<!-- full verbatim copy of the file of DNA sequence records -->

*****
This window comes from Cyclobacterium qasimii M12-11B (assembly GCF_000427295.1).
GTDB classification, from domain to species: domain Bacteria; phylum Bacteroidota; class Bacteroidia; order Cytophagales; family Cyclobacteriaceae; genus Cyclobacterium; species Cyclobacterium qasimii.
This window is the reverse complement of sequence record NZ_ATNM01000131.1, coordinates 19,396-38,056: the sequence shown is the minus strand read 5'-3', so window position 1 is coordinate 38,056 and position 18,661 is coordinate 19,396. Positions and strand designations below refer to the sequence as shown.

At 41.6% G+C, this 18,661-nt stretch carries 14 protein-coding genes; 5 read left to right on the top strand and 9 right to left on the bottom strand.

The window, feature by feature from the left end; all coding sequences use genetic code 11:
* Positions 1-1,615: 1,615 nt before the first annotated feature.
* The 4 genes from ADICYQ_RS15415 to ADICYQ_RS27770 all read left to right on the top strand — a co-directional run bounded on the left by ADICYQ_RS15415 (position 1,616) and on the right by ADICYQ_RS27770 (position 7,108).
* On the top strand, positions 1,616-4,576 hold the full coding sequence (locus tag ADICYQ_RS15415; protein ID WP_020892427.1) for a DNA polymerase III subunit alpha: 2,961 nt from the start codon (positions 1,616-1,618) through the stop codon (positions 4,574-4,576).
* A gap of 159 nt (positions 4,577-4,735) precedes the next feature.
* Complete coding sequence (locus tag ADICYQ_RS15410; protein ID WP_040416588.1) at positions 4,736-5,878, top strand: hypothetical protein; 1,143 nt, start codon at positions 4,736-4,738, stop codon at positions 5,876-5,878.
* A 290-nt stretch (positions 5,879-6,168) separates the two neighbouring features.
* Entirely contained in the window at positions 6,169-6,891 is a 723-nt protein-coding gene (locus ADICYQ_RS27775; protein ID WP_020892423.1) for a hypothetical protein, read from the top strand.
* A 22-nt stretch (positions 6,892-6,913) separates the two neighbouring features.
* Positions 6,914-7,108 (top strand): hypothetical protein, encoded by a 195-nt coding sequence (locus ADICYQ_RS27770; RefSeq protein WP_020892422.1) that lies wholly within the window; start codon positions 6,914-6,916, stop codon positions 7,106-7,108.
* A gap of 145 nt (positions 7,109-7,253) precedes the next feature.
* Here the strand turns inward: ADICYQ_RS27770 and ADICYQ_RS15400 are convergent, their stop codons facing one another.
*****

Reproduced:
This window comes from Cyclobacterium qasimii M12-11B (assembly GCF_000427295.1).
GTDB classification, from domain to species: domain Bacteria; phylum Bacteroidota; class Bacteroidia; order Cytophagales; family Cyclobacteriaceae; genus Cyclobacterium; species Cyclobacterium qasimii.
This window is the reverse complement of sequence record NZ_ATNM01000131.1, coordinates 19,396-38,056: the sequence shown is the minus strand read 5'-3', so window position 1 is coordinate 38,056 and position 18,661 is coordinate 19,396. Positions and strand designations below refer to the sequence as shown.

At 41.6% G+C, this 18,661-nt stretch carries 14 protein-coding genes; 5 read left to right on the top strand and 9 right to left on the bottom strand.

The window, feature by feature from the left end; all coding sequences use genetic code 11:
* Positions 1-1,615: 1,615 nt before the first annotated feature.
* The 4 genes from ADICYQ_RS15415 to ADICYQ_RS27770 all read left to right on the top strand — a co-directional run bounded on the left by ADICYQ_RS15415 (position 1,616) and on the right by ADICYQ_RS27770 (position 7,108).
* On the top strand, positions 1,616-4,576 hold the full coding sequence (locus tag ADICYQ_RS15415; protein ID WP_020892427.1) for a DNA polymerase III subunit alpha: 2,961 nt from the start codon (positions 1,616-1,618) through the stop codon (positions 4,574-4,576).
* A gap of 159 nt (positions 4,577-4,735) precedes the next feature.
* Complete coding sequence (locus tag ADICYQ_RS15410; protein ID WP_040416588.1) at positions 4,736-5,878, top strand: hypothetical protein; 1,143 nt, start codon at positions 4,736-4,738, stop codon at positions 5,876-5,878.
* A 290-nt stretch (positions 5,879-6,168) separates the two neighbouring features.
* Entirely contained in the window at positions 6,169-6,891 is a 723-nt protein-coding gene (locus ADICYQ_RS27775; protein ID WP_020892423.1) for a hypothetical protein, read from the top strand.
* A 22-nt stretch (positions 6,892-6,913) separates the two neighbouring features.
* Positions 6,914-7,108 (top strand): hypothetical protein, encoded by a 195-nt coding sequence (locus ADICYQ_RS27770; RefSeq protein WP_020892422.1) that lies wholly within the window; start codon positions 6,914-6,916, stop codon positions 7,106-7,108.
* A gap of 145 nt (positions 7,109-7,253) precedes the next feature.
* Here the strand turns inward: ADICYQ_RS27770 and ADICYQ_RS15400 are convergent, their stop codons facing one another.